World's first native cocoa Gecko browser
It was a long time coming, but the day has finally come – Mozilla hadn’t been officially supporting the Camino browser project for some time now, dedicating all their OS X efforts to their more mainstream browser, Firefox. Camino hadn’t been updated for over a year now, and the technologies used in the browser has remained so old that the last update has virtually no HTML5 support or support for absolutely any modern web technologies.
Still, back in “the day”, Camino used to be one of the best and most popular browsers on OS X. Though it’s fallen out of favor for the likes of Safari, Chrome, and Firefox, there’s still something sad to be said about this. Thanks for all the good times, Camino.
Some decent changes
Mozilla has just updated their long standing Firefox browser to version 21, meaning that this version of Firefox can now legally consume alcohol in the United States. All joking aside, Firefox 21 includes several actually notable improvements for once, making this one of the larger releases of Firefox since the company announced that they would be redefining the very meaning of a “major” release and going on an accelerated development pace.
Some major improvements to Firefox 21 include:
- Improved Social API support that now includes Cliqz, Mixi, and MSN Now.
- Cliqz Sidebar allows users to keep up on the latest stories collected based on your interest and browsing habits from anywhere, appearing no matter what page you’re on as a fairly non intrusive sidebar.
- Mixi Sidebar allows users to keep up with their friends on the Japanese based social network “Mixi” from anywhere via a similar sidebar.
- MSN Now collects the most relevant pieces of information from across the web (including social sites Facebook and Twitter) and displays the most prominent stories on, you guessed it, a sidebar.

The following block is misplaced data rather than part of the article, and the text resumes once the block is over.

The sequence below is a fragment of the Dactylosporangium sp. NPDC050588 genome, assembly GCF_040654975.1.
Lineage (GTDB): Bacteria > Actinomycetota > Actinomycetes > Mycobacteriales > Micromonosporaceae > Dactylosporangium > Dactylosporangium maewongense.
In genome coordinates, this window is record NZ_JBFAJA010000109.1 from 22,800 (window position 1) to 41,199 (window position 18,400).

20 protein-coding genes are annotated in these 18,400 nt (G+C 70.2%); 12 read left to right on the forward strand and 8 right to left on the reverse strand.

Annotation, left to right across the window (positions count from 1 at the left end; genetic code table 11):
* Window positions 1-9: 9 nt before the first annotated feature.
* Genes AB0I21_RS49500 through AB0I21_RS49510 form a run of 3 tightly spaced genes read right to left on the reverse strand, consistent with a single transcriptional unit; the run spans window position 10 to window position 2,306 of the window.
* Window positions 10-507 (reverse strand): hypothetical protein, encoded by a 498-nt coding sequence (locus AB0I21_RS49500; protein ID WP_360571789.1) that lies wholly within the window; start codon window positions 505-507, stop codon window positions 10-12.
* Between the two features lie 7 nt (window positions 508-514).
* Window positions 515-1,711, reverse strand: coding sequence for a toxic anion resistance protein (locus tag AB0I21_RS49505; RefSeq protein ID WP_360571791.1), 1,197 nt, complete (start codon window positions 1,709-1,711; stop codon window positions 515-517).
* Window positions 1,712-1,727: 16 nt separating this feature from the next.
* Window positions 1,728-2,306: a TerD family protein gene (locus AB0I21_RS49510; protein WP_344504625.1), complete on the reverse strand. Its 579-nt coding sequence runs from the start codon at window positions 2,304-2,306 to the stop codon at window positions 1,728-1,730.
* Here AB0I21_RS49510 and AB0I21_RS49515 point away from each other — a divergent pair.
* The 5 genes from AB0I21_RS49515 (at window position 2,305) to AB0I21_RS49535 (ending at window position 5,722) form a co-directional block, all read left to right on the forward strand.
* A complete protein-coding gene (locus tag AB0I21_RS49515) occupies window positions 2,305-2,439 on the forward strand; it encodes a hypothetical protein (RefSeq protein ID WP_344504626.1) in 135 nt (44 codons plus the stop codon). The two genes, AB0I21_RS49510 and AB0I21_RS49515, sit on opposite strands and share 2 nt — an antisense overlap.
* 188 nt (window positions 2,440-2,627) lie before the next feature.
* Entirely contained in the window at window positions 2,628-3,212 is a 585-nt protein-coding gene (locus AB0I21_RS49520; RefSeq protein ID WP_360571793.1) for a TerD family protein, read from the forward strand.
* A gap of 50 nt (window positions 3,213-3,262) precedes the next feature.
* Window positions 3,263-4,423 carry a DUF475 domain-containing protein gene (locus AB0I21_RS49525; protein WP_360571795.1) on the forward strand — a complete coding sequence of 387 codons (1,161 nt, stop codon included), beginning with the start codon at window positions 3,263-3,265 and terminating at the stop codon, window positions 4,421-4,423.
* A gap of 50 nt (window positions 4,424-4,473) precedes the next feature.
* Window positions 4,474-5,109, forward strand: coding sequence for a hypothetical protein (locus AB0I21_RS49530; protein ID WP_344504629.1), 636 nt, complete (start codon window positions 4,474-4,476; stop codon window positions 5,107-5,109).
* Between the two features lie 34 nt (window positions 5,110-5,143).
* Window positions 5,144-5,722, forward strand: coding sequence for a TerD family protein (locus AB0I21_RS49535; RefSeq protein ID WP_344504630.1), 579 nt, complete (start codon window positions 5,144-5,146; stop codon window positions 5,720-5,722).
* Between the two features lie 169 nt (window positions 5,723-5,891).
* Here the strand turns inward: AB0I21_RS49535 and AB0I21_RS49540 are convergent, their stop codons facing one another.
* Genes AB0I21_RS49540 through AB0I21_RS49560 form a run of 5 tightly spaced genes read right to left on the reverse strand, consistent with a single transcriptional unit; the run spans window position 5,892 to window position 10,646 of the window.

- A new “Health Center” dubbed Firefox Health Report which offers up tips and suggestions as to how to better improve the “health” of your Firefox browser.
- Improved HTML5 support.
Firefox 21 for Android also includes several improvements to the application’s UI, font support, performance improvements, and improved HTML5 support.
The web can be a messy, messy place. With so many different browsers and standards and technologies, it can be a hard world for web developers and thus users alike. That’s why W3C, Adobe, Apple, Facebook, Google, HP, Microsoft, Nokia, Mozilla, and Opera have teamed up to launch a new website called “WebPlatform.org”, a portal for all the best HTML and CSS practices for developers.
The site comes complete with forums and an IRC channel to allow developers to talk among themselves and ask important questions. They’ve also set up a Wiki so developers can share their own tips and tricks.
The site also comes with some Docs provided by the W3C themselves. You can check out WebPlatform.org now, and watch the site’s launch video by clicking the “Read More” link below.